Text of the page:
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  1. Hi guys, I am trying to properly set up the set_output_delay for a source synchronous output from the FPGA to the LTC2000A DAC, see: I have 2 DACs so there is DAC1 and DAC2. I am using a select_io_wizard to set up the output for each DAC. Here is the datasheet for the LTC2000A-11 DAC, see: On page 19 is the timing diagram, where I have set up the DAC to operate as in Figure 2. (DCKI_Q = 0, DCK_TADJ = 000) From the timing table on page 8, for t11 and t12, setup time t11 = 570, and hold time t12 is -170. Because the hold time specified in the LTC2000A datasheet is negative, it looks like the data can be released before the clock edge? I am using a Virtex 7 at 375MHz, xc7vx485tffg1761-2 (active) The 375MHz clock comes from a high speed ADC, which goes to a MMCM to generate the FPGA system 375MHz clock, where clk_in1 of the clk_wiz_inst is the output of the selectio_wiz input IP that forwards the clock coming from the high speed ADC. The 375MHz system clock clocks the selectio_wizard output IP for the DACs. The CLK_375M_OBJ is the source clock for the forwarded clock.The create_clock and create_generated_clock statements are following the timing reports. In addition, see the attached 1, I think this shows where the data needs to be valid at the DAC inputs. If the data is held longer, after the clock edge, that would still meet the requirements. Am I doing this correctly? Would it be better to just put in zero or a small positive value for the hold time? I'm sure the DAC would not mind if the data was held longer than specified, right? Thanks all.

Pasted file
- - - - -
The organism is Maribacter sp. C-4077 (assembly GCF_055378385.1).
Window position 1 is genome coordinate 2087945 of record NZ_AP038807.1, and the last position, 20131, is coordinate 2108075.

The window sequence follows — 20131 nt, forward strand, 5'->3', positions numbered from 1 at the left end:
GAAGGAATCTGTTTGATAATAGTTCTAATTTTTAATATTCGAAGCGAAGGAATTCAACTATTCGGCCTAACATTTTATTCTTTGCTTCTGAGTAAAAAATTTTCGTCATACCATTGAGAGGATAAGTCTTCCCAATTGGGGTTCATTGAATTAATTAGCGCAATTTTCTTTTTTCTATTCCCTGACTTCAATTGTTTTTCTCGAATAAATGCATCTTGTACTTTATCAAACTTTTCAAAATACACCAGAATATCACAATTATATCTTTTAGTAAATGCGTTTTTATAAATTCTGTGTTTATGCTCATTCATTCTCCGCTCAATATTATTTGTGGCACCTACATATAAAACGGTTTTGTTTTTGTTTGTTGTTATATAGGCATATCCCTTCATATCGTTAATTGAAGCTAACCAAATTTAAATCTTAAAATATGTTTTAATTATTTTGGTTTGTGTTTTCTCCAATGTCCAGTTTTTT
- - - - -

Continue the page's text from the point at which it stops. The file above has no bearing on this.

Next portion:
2. Hello guys, Some time ago I've watched a talk of the nand2tetris course/project. If you've never heard of it you can check it out here: Basically it is a course designed to build a computer from the very ground up. It starts with logic gates and goes all the way up to programming a small game project (hence the name nand2tetris). I've always been curious about doing something with FPGA hardware, but never had any idea of a feasible, yet interesting-result-yielding project. Well, as you can probably guess, up until now that is. During my university days I attended an FPGA workshop and I've read some stuff about the hardware components and the available course material such as Basic Introduction and Design flow of Programmable Logic Device FPGA. If you need to pick up something relating to the PLD or FPGA, you can check it out here: So I think I kind of have an idea about the difficulty of the project. But since everything I've been reading just made me more excited, I decided I absolutely want to give this a shot. Now there's a lot of FPGA information out there, so I'm surely still missing a lot of important information, but I would like to get started and think the best way to learn is to actually experiment with a real FPGA instead of wasting too much time with HDL simulations only to become used to functions that aren't going to synthesize on the board anyway. So I now would like to ask you about some things I'm still unsure about and would like to have clarified before buying an expensive development kit. I've read several articles about Altera and Xilinx and right now my choice would be a Spartan 3E Starter Board - this one to be exact: The main questions I'm having right now: Is there a general reason that would argue against getting the Spartan E3 board? I actually have no idea how powerful an FPGA really is, but assuming it's running on Cyclone II hardware, it probably should run on a Spartan 3 as well? Or is that in itself already a stupid question, as FPGA comparison doesn't work so easily? In general, who is more newbie-friendly, Altera or Xilinx? (I've worked with VHDL before, which I think is Xilinx, right? Altera's Quartus is probably very similar?) From how I understand the FPGA toolchain, in the above linked offer there should be everything included to get me going. right? I also have this second candidate:,400,836&Prod=ATLYS Maybe I'm an idiot, but as I read the offer, *only* the board is sold? I.e., in contrast to the first offer, I would need additional stuff to get something running on the board? It also strikes me as a mayor drawback that there is not really an output option besides a few LEDs. which for me would be very annoying; I'm already unhappy about the board linked before *only* having a small display (which in itself, however, is awesome to have of course). This might also be a stupid question: I remember from back in the FPGA workshop I mentioned that getting a number-display to run is not that hard at all. How much more effort is it to get something displayed on a screen (either an attached one or a PC screen accessed via one of the available ports)? And as a final question: I've also seen some very much smaller boards than the ones linked here, that are also much cheaper. Are the boards I'm looking it overkill for what I'd like to do with them? Or does actually the contrary hold, and such a project wouldn't even run on one of the smaller boards available? Regards, Joshua